For instance, for access equipment users, one of the central concerns is health and safety so this is an element that requires more thorough engagement.

To do this, we would investigate any process that impinges on health and safety, from a legal, HR and procurement perspective.

It would ask how equipment operators' licences are managed and checked, to assess whether robust processes are in place to identify and address illegal practices quickly.

It would also drill down into how daily equipment inspections and defect reporting are managed, who services and inspects the equipment and how often, look into procurement methods, and take existing accident reporting processes into consideration.

Clarity of vision

So what's next after these reams of data have been compiled? The key to converting this information into collateral is in the recording.

What the audit normally highlights is that the method of recording valuable data that is in place is the fleet's weakest link.

The sheer volume of data generated by the fleet can be impenetrable, leaving management to instinct rather than facts, and leading to a number of unnecessary problems.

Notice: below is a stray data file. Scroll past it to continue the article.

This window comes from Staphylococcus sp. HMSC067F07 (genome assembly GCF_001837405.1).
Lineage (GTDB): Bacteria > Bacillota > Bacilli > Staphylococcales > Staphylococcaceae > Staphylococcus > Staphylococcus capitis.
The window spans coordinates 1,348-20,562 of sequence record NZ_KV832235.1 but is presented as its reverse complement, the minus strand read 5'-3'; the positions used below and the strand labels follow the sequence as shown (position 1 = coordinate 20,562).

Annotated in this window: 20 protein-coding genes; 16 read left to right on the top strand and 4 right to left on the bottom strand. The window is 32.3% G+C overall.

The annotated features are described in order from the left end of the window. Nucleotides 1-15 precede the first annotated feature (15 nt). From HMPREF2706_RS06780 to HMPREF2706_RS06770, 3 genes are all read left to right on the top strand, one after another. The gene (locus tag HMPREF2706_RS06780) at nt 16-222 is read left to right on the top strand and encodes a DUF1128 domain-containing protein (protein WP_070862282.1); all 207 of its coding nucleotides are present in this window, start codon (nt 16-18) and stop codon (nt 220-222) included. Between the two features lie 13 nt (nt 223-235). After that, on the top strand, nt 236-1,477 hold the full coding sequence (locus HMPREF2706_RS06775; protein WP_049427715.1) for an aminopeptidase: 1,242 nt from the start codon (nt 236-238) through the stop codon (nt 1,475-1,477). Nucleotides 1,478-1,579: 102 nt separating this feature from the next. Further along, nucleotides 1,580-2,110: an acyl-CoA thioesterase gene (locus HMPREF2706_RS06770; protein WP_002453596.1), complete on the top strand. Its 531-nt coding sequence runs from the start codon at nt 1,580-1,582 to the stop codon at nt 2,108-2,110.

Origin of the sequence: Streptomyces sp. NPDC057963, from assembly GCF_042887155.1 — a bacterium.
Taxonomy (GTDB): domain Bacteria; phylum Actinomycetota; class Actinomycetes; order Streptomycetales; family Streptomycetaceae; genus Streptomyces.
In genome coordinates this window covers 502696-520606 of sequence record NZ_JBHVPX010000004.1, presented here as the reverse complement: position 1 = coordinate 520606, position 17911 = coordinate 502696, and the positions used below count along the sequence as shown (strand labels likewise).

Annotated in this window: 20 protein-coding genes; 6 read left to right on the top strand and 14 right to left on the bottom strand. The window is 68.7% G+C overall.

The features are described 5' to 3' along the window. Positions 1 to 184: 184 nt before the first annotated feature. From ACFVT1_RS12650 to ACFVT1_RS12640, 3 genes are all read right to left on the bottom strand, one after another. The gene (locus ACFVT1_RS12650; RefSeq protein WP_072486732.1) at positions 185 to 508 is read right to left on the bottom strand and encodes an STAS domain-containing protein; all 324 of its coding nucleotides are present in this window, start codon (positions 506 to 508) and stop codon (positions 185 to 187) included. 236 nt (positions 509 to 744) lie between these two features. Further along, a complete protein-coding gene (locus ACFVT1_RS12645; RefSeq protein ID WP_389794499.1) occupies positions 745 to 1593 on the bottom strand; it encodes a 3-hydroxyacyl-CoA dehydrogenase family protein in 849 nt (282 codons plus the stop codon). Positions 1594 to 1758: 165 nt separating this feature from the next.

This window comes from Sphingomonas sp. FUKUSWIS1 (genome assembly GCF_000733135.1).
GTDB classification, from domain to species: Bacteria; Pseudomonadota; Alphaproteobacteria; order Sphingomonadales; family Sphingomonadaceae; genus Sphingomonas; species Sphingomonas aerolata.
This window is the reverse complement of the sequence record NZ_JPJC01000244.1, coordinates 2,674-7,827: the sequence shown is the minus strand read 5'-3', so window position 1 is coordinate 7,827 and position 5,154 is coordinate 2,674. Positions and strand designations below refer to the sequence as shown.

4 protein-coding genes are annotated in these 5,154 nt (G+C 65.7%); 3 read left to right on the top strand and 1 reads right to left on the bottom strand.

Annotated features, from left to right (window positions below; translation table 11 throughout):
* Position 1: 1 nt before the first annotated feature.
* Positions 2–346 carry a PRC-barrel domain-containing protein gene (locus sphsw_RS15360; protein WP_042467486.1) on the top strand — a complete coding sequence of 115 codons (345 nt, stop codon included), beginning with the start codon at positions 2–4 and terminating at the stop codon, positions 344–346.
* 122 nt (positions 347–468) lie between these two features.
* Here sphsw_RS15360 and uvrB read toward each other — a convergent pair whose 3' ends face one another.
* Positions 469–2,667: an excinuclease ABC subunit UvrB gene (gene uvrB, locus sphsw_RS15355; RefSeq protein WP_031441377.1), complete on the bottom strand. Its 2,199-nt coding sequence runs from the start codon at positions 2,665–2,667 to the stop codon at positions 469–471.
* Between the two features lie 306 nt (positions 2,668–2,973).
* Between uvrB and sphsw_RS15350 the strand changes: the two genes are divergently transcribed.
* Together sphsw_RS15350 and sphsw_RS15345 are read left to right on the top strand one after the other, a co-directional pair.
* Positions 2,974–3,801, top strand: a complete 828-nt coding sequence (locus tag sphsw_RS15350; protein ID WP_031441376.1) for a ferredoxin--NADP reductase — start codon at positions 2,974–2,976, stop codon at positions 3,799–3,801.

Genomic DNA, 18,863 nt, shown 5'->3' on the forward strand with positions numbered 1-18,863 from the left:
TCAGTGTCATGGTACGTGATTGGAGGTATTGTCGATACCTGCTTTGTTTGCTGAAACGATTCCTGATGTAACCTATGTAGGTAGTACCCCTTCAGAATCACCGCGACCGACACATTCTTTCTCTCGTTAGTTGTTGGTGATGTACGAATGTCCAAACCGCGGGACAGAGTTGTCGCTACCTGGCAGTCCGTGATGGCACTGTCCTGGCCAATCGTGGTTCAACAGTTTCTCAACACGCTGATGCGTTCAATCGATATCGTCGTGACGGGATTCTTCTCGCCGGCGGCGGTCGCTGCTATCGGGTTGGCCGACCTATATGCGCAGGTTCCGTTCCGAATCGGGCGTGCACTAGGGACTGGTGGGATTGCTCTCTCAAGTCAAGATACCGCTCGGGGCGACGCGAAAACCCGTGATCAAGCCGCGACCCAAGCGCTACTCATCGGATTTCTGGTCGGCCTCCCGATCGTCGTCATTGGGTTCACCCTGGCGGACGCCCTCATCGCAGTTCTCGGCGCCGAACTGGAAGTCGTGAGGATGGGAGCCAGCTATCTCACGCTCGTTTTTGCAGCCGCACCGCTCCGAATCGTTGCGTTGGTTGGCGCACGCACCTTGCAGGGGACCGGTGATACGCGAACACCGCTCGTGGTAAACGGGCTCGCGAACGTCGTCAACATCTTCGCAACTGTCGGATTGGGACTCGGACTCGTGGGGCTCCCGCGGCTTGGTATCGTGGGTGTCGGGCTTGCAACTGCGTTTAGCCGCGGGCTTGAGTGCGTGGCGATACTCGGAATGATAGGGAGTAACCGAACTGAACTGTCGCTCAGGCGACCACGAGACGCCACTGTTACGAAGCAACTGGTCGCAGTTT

The key to solving those issues is fast identification of the cause, but without a coherent system to consolidate fleet-critical data in place, how can this be achieved?

In order to troubleshoot effectively, relevant personnel need up-to-date, accurate data that is readily available.

Manual recording on spreadsheets and basic desktop applications simply will not support this. To make data meaningful, it needs to be benchmarked against key performance indicators (KPIs), in a central, automated system that it easily accessible.

Enterprise systems can be tailored to an organisation's specific requirements, comprised of a series of modules for every aspect of fleet, dramatically reducing unnecessary administration hours and pinpointing inefficiencies in user defined reports.

This empowers fleet managers to maximise fleet productivity and minimise wastage, as demonstrated by companies Henkels & McCoy and Bahamas Telecommunications.

Henkels & McCoy

Henkels & McCoy is one of the United States' largest engineering, network development and construction firms serving the energy, communications and pipeline industries.

It operates a diverse fleet of more than 6500 pieces of equipment out of offices from New York to Hawaii as well as in Canada and Mexico, consisting of aerial equipment, line trucks and construction equipment.

Much of the data relating to fleet and equipment operations was recorded and managed using a variety of non-integrated databases, spreadsheets and information gleaned from their finance system.

But this provided no coherent method of analysing performance or supporting their ongoing need to continually implement best practices.